// CETO Overview

CETO Overview

CETO Commercial Scale Unit

CETO5Next Generation CETO 5 UnitThe CETO 6 design (pictured below, left) builds on the experience gained in all previous CETO generations and incorporates some important improvements. The diameter of the buoyant actuator has the most significant influence on power output and has been increased to approximately 20m from the 7m diameter 80kW unit successfully tested at the Garden Island site in 2011 (see image on right) and the 11m diameter, 240kW units due to be tested in 2015 at the same site (pictured below, right). This translates to a CETO 6 targeted power capacity of 1MW and is aimed at being demonstrated in a 3MW project starting construction in 2017.

CETO 6 will also incorporate the power generation offshore and subsea rather than solely onshore as with the current CETO 5 generation being deployed for the Perth Wave Energy Project.  Locating the power generation within the buoy removes the need to attach pumps, accumulators and other hydraulic components to the seabed, removing the requirement for offshore heavy lift vessel capacity. This also reduces offshore installation and maintenance time and cost. The demonstration of CETO incorporating subsea generation and transmission of electrical power will allow Carnegie to take advantage of deeper, more distant to shore wave resources and will significantly increase the size of the commercial market for CETO.

A Final comparison layers       B Official Unveiling of CETO 5 Buoyant Actuators2

 

Development Pathway

Initial development of CETO began in 1999 with desk top research and design. Work on the design of the CETO technology platform commenced in 2003 with construction of the first prototype unit starting at the end of the same year. The CETO I prototype proved the concept of generating zero-emission power and freshwater from the ocean waves in 2006.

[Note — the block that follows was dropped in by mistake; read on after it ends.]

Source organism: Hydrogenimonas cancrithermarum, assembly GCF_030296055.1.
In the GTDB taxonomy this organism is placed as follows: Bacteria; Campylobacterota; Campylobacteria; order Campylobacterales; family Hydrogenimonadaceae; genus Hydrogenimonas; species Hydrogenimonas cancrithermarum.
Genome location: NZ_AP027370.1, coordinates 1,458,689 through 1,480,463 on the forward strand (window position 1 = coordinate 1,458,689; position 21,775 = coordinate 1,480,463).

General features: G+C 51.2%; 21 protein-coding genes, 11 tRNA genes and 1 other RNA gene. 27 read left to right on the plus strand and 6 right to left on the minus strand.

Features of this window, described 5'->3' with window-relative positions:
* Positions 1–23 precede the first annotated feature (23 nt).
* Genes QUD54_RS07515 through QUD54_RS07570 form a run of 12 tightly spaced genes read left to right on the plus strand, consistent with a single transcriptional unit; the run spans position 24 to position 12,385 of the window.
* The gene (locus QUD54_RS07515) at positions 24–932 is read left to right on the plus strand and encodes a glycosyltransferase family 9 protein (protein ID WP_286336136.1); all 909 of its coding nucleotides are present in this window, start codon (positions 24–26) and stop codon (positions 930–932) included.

Between 2006 and 2008 CETO 2 prototypes were developed and tested in the waters of Fremantle in Western Australia at Carnegie's purpose built Wave Energy Research Facility. These were approximately 1kW prototypes and provided new commercial design concepts.

Recent work has focused on the design and manufacture of the commercial scale CETO unit (CETO III) and its testing in the waters off Garden Island in Western Australia.

A significant scale up followed based on the successful CETO design which delivered the design and manufacture of the 80kW CETO CETO 3 system and its testing at Carnegie’s commercial scale site in the waters off Garden Island in Western Australia.

Since 2011, Carnegie has focused on using the results of the 80kW unit tests to commence the design work on a 240kW unit (CETO 5).  The decision was taken to test this unit in a full scale project environment by connecting 3 of the CETO 5 units together in an array and grid connecting at the Garden Island site.  The aim was to produce both power and water with this system and sell both to the Australian Department of Defence who operate Australia’s largest naval base on Garden Island.

Through 2012 & 2013, work progressed on the design development in parallel with the project development.  Carnegie successfully obtained onshore and offshore tenure and environmental approvals, secured all project funding and commenced manufacture and construction.  The first CETO 5 unit was installed in November 2014, with subsequent unit installations in January 2015 and March 2015. The Project was officially connected to the electricity grid at HMAS Stirling in February 2015.

Work also began in 2013 on the next generation CETO 6 design which has a targeted capacity of 1MW and will integrate power generation offshore, within the CETO buoy. The CETO 6 generation is aimed at being demonstrated in a 3MW project starting construction in 2017.

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